accursed

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For this he shall live hated, be blasphem'd, Seiz'd on by force, judg'd, and to death condemn'd A shameful and accurst, nail'd to the Cross By his own Nation, slain for bringing Life; But to the Cross he nails thy Enemies, The Law that is against thee, and the sins Of all mankind, with him there crucifi'd, Never to hurt them more who rightly trust In this his satisfaction.
The archaic diction ("durst" and "accurst" and the traditional, quasi-balladic meter and rhyme) join with the exaltation of the humble--a servant compared with queen Guinevere--and the sense of the world's non-recognition of the afflicted to render a scene both poignant and disturbing.
He falls victim to a strictly literal reading of the Law, until Una saves him from lethal self-condemnation by reminding him of the grace that "doth quench the brond of hellish smart, / And that accurst hand-writing doth deface" (1.9.53).
Her girlhood's secret studies, late And early, in her princely home; Her converse with the good and great, The lessons taught by Greece and Rome, Had nerved her heart to action strong; She joined the few who dared the worst, Resolved to strike the monster Wrong-- To wrestle with the Thing accurst! Pale Freedom's devotees, whose creed Was vengeance, who in silent trust Prepared themselves to bear and bleed, And bravely die--if die they must.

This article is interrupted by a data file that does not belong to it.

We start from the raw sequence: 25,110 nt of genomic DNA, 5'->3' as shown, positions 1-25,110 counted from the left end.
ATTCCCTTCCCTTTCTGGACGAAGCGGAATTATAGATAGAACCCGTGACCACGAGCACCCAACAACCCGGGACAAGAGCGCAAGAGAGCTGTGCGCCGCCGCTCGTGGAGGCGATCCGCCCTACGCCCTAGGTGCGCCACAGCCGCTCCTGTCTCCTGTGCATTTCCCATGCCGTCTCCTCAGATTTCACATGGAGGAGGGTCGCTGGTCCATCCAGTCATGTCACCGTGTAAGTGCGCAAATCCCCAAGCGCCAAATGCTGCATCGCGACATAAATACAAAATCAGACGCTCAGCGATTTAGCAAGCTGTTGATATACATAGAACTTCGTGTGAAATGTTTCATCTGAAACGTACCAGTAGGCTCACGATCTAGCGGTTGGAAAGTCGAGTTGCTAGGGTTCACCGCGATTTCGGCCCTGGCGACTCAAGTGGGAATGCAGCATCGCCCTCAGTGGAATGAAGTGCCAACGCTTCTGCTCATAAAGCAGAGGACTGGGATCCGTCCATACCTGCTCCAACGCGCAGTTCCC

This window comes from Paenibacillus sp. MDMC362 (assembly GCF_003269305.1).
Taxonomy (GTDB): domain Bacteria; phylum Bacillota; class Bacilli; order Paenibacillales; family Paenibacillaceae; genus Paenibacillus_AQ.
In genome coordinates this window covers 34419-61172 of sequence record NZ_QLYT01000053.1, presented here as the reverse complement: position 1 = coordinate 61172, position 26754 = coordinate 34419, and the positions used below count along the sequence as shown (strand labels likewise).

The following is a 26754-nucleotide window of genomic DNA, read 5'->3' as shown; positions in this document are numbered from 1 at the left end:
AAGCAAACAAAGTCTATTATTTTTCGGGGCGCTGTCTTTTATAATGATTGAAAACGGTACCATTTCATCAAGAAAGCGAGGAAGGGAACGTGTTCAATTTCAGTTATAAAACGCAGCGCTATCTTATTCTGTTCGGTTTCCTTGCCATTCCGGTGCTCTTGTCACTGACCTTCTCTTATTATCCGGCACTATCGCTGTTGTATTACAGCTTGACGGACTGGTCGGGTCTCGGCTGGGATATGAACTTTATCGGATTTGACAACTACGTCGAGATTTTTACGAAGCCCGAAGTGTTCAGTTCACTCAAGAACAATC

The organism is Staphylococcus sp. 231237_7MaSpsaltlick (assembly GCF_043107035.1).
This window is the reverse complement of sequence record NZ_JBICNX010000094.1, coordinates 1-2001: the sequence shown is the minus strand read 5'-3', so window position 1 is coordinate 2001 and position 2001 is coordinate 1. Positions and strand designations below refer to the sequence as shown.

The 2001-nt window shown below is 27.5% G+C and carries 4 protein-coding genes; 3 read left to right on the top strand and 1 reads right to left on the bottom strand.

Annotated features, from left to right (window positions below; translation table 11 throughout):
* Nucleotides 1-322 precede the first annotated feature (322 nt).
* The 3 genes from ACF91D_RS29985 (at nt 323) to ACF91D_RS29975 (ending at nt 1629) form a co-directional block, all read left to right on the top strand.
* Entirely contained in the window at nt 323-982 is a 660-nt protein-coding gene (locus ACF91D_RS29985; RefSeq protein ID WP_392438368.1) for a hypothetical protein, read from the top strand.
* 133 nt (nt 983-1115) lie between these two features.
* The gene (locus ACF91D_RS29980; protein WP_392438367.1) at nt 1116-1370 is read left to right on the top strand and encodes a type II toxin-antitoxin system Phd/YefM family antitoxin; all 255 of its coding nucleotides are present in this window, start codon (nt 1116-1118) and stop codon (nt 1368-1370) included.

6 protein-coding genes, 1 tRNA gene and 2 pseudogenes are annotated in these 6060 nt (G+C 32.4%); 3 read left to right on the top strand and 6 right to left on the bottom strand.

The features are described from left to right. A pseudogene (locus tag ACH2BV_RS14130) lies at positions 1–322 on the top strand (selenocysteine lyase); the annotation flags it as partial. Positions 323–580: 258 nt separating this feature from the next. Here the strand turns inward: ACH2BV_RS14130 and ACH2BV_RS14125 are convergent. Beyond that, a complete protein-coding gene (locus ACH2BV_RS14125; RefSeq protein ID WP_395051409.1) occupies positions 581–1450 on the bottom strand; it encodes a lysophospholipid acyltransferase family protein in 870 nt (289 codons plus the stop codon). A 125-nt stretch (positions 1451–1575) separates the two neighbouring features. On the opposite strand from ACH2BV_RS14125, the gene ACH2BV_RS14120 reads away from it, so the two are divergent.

The Troublesome Raigne by contrast offers no criticism of John at this point, but presents him as a shrewd politician, resorting in an emergency to an unpalatable but necessary tactic, consciously dissembling, unable to hide his contempt even after he first kneels to Pandulph ("Accurst indeed to kneele to such a drudge," he tells himself, "And get no help with thy submission, / Unsheath thy sword, and sley the misprowd Priest, / That thus triumphs ore thee a mighty King: / No John, submit againe, dissemble yet, / For Priests and Women must be flattered," 2.300-5), deciding on submission at last without realising that it involves handing over the crown, recoiling from that humiliation ("What?
Iberia bore him, but the breed accurst Inclement winds blew blighting from north-east."
(5.1.66-69) The Troublesome Raigne by contrast offers no criticism of John at this point, but presents him as a shrewd politician, resorting in an emergency to an unpalatable but necessary tactic, consciously dissembling, unable to hide his contempt even after he first kneels to Pandulph ("Accurst indeed to kneele to such a drudge," he tells himself, "And get no help with thy submission, / Unsheath thy sword, and sley the misprowd Priest, / That thus triumphs ore thee a mighty King: / No John, submit againe, dissemble yet, / For Priests and Women must be flattered," 2.300-5), deciding on submission at last without realising that it involves handing over the crown, recoiling from that humiliation ("What?
View'd close, the Moon's fair ball Is of ill objects worst, A corpse in Night's highway, naked, fire-scarr'd, accurst; And now they tell That the Sun is plainly seen to boil and burst Too horribly for hell.